is perceived….resulting in one party becoming antagonistic or wanting
revenge for the perceived slights. These feelings can obstruct discussion
& make it difficult to proceed in a constructive way. The two most
common negative emotions that impact negotiation are anger & fear.
negotiations in 3 ways. * Causes a loss of trust thus
clouding our objectives. * Narrow the focus from broader topics
to the anger-producing behaviors & * Misdirects the goal from
reaching agreement to getting even. It is important to deal
with anger directly & constructively. Fear can come from feeling
overwhelmed, unprepared or surprised. * Feeling the fear is
one thing, showing it is another. * Recognize that fear is
a natural response & use the heightened awareness that it
brings. But never show it!! * Practice projecting confidence.
Fake it till
you make it…. Our emotions get in our way regularly. Nothing
kills creativity quicker than our anger, pride, embarrassment,
envy, greed, or other strong negative emotion. Anger is often
an expression of fear, or lack of confidence in our ability
to get want we think we want. Anger is very much self centered.
Emotional outbursts tend to escalate rather than solve a conflict.
As we practice
creative negotiation, faith in our ability to turn challenges
into opportunities will increase. This self-confidence will help
us focus on problem solving and reduce the chances of falling back
on contention, negative emotion or competitive negotiation. Your
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Emotion in negotiation
- Emotions play an important part in the negotiation process.
Emotions have the potential to play either a positive or negative
role in negotiation. During negotiations, the decision as to whether
or not to settle rests in part on emotional factors. Negative emotions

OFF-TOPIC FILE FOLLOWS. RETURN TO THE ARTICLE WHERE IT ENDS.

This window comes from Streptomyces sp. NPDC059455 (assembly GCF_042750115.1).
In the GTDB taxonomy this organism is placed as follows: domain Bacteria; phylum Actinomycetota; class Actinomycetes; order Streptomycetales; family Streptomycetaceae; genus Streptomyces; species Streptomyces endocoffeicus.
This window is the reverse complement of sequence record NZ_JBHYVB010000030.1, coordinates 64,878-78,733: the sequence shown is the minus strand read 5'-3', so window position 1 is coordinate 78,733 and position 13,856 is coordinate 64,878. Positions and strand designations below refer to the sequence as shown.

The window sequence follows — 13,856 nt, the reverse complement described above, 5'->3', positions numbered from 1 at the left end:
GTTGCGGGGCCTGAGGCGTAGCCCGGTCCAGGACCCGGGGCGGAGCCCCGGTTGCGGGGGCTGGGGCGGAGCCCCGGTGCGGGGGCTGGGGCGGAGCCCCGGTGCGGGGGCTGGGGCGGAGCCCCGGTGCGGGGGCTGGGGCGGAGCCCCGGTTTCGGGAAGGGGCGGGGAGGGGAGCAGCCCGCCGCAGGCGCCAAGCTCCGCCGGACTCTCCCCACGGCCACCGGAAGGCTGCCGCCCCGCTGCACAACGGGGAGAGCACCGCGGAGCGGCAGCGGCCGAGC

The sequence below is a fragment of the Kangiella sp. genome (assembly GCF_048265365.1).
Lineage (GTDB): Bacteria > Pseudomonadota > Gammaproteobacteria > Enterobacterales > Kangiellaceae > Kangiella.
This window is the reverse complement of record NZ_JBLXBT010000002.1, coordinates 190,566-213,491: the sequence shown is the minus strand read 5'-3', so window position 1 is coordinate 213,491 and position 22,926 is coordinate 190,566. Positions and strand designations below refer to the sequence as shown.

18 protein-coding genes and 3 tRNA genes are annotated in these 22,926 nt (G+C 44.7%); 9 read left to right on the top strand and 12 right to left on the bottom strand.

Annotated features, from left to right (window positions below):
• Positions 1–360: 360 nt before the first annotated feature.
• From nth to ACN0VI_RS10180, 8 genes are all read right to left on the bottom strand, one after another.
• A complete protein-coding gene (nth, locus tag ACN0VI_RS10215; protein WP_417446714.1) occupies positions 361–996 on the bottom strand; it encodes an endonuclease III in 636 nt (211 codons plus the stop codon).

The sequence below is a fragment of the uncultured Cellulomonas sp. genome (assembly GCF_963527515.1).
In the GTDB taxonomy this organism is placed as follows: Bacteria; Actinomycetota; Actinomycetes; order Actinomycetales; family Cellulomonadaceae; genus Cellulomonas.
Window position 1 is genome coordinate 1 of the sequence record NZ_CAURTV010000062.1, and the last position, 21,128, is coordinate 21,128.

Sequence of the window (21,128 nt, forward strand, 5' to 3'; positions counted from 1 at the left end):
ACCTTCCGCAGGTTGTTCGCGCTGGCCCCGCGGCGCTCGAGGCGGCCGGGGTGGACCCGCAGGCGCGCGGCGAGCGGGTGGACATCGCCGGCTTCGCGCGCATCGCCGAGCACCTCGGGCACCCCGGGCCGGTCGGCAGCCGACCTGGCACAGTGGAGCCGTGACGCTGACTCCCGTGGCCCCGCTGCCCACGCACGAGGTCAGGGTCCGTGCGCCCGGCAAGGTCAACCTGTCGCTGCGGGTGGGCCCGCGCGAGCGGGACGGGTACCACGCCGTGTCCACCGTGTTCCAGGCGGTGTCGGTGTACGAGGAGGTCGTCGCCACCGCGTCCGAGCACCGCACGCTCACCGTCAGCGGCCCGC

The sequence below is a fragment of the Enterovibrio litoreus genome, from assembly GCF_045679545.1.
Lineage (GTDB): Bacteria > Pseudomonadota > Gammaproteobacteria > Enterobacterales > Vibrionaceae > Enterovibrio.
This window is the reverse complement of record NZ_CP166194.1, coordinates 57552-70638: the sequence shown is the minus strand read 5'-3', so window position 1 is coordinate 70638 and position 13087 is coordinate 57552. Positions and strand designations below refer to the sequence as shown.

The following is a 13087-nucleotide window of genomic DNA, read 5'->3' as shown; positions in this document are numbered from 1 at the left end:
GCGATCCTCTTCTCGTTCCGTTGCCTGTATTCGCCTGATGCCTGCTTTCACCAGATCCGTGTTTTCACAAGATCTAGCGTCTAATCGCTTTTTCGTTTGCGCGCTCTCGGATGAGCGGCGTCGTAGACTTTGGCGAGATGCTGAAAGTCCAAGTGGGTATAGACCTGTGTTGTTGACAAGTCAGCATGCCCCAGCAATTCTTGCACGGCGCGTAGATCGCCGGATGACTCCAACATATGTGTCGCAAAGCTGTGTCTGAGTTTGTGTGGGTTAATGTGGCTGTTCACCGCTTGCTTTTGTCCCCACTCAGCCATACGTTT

can cause intense and even irrational behavior, and can cause conflicts
to escalate and negotiations to break down, but may be instrumental
in attaining concessions.
On the other hand,
positive emotions often facilitate reaching an agreement and helps
to maximize joint gains, but can also be instrumental in attaining
concessions. Positive and negative discrete emotions can be strategically
displayed to influence task and relational outcomes and may play
out differently across cultural boundaries. Emotion’s Positive affect
in negotiation Even before the negotiation process starts, people
in a positive mood have more confidence and higher tendencies to
plan to use a cooperative strategy.
During the negotiation,
negotiators who are in a positive mood tend to enjoy the interaction
more, show less contentious behavior, use less aggressive tactics
and more cooperative strategies. This in turn increases the likelihood
that parties will reach their instrumental goals, and enhance the
ability to find integrative gains. Indeed, compared with negotiators
with negative or natural affectivity, negotiators with positive
affectivity reached more agreements and tended to honor those agreements
more. Those favorable outcomes are due to better decision making
processes, such as flexible thinking, creative problem solving,
respect for others' perspectives, willingness to take risks and
higher confidence. Post negotiation positive affect has beneficial
consequences as well. It increases satisfaction with achieved outcome
and influences one’s desire for future interactions.
The PA (Positive
affectivity) and NA (Negative affectivity) aroused by reaching
an agreement facilitates the dyadic relationship, which result in
affective commitment that sets the stage for subsequent interactions.
PA also has its drawbacks: it distorts perception of self performance,
such that performance is judged to be relatively better than it
actually is. Thus, studies involving self reports on achieved outcomes
might be biased.
affect in negotiation Negative affect has detrimental effects
on various stages in the negotiation process. Although various negative
emotions affect negotiation outcomes, by far the most researched
is anger. Angry negotiators plan to use more competitive strategies
and to cooperate less, even before the negotiation starts. These
competitive strategies are related to reduce joint outcomes. During
negotiations, anger disrupts the process by reducing the level of
trust, clouding parties' judgment, narrowing parties' focus of attention
and changing their central goal from reaching agreement to retaliating
against the other side. Angry negotiators pay less attention to